- Category: News
11 Aug 2011
- Written by Tri-State Defender Newsroom
Linda S. Wallace
“Hate is an emergency. Its dangerous flames put innocent lives at risks, just like wildfires, “said Wallace, a journalist-turned-multicultural-communications specialist, who contributes frequently to the New Tri-State Defender.
“Communities must create a smart, organized response. Many wonderful organizations have perfected the art of bringing like-minded people together. This organizes citizen first-responders to communicate with haters in public places and to create conversations that can transform people and communities.”
The First Responder Toolkit was developed over the past five years by an eclectic team of coaches from the far right and the far left who assisted Wallace as she was writing The Cultural Coach, a self-syndicated newspaper column that allowed readers to ask honest, frank questions about diversity.
“The column received lots of warm support, as well as numerous emails from diversity skeptics. Yet everyone who wrote me opened my eyes in some way. I realized that most fear-based dialogs can be transformed into powerful conversations, if we have the right tools,” said Wallace.
“Liberty Lights will have a second charge as well: illuminate facts and research and help communities engage in evidence-based decision-making, rather than debates that are informed by biases, unsubstantiated beliefs and disinformation.”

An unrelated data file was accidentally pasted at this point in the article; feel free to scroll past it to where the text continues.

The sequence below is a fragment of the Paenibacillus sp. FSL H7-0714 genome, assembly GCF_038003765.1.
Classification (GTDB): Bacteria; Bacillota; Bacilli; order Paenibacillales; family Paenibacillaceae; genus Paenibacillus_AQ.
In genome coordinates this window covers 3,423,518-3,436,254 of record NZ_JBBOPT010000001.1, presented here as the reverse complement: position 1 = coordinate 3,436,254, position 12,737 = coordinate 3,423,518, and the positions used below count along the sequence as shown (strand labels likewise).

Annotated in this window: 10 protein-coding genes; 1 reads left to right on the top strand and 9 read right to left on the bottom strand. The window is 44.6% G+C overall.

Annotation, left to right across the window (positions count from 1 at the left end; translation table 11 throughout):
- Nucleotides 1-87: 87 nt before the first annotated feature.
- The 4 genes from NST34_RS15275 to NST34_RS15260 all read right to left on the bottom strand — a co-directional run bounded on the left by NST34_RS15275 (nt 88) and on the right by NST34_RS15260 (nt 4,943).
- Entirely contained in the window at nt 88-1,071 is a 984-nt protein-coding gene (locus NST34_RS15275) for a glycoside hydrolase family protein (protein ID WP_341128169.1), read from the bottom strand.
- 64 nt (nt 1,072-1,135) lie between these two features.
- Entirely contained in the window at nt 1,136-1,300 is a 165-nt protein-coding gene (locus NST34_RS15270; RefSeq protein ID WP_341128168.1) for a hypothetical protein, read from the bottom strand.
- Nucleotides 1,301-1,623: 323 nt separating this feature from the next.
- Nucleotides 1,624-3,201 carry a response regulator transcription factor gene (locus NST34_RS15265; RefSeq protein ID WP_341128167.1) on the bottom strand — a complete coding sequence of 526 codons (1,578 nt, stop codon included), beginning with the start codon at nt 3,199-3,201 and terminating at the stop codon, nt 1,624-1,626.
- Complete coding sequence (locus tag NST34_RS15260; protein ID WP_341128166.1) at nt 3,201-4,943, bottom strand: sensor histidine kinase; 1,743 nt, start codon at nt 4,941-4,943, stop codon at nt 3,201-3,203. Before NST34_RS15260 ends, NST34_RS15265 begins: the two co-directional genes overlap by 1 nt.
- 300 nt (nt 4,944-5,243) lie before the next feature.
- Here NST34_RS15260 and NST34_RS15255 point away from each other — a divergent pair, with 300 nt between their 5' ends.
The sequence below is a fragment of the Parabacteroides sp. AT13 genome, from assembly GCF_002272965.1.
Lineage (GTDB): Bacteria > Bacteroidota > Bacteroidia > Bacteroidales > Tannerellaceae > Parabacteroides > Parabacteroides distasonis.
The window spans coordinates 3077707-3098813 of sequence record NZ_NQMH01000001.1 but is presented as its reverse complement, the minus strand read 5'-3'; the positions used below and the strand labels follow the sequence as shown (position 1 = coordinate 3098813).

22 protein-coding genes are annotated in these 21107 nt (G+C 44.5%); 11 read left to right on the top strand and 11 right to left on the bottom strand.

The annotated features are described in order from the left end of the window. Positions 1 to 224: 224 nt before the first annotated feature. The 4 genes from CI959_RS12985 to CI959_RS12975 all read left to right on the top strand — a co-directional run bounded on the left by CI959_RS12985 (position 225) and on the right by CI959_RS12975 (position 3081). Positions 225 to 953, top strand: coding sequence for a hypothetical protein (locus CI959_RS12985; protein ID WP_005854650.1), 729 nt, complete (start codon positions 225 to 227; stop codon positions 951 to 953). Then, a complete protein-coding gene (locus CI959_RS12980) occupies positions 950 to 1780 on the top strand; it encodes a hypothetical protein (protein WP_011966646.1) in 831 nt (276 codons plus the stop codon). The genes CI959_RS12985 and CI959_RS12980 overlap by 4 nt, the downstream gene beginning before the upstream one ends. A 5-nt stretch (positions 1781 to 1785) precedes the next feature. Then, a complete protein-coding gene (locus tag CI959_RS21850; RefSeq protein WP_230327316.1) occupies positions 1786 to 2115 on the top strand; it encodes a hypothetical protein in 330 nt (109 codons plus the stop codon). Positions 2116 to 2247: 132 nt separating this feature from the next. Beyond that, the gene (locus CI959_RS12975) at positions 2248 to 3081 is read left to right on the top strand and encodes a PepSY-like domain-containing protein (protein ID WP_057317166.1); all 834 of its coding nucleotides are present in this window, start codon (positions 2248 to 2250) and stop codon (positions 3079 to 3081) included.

While the seeds of Liberty Lights were planted while she lived in Houston, Wallace said the program was nurtured and developed by a Memphis nonprofit called Making a Difference in Memphis (MDM), which offers education to everyday citizens who seek to improve the city.
MDM director Carrie Brooks said the purpose of the Volunteer Leadership Development Institute is to empower volunteer participants through an adult learning and development curriculum that promotes education for development.
“This kind of education involves more than just teaching a particular skill or presenting new information, Brooks said. “It requires participants to examine who they are as learners, how they learn, think, work and make decisions. They then apply their learning to their projects and issues they want to impact. The content and process of MDM enables participants to mobilize resources to resolve a problem, reach their goals, and realize their visions.”
There is no cost to participants. Participants, however, must commit their time and complete a self-directed project for implementation in the community. Nominations for the next class are now being accepted. For more information, visit http://www.makingadifferenceinmemphis.org.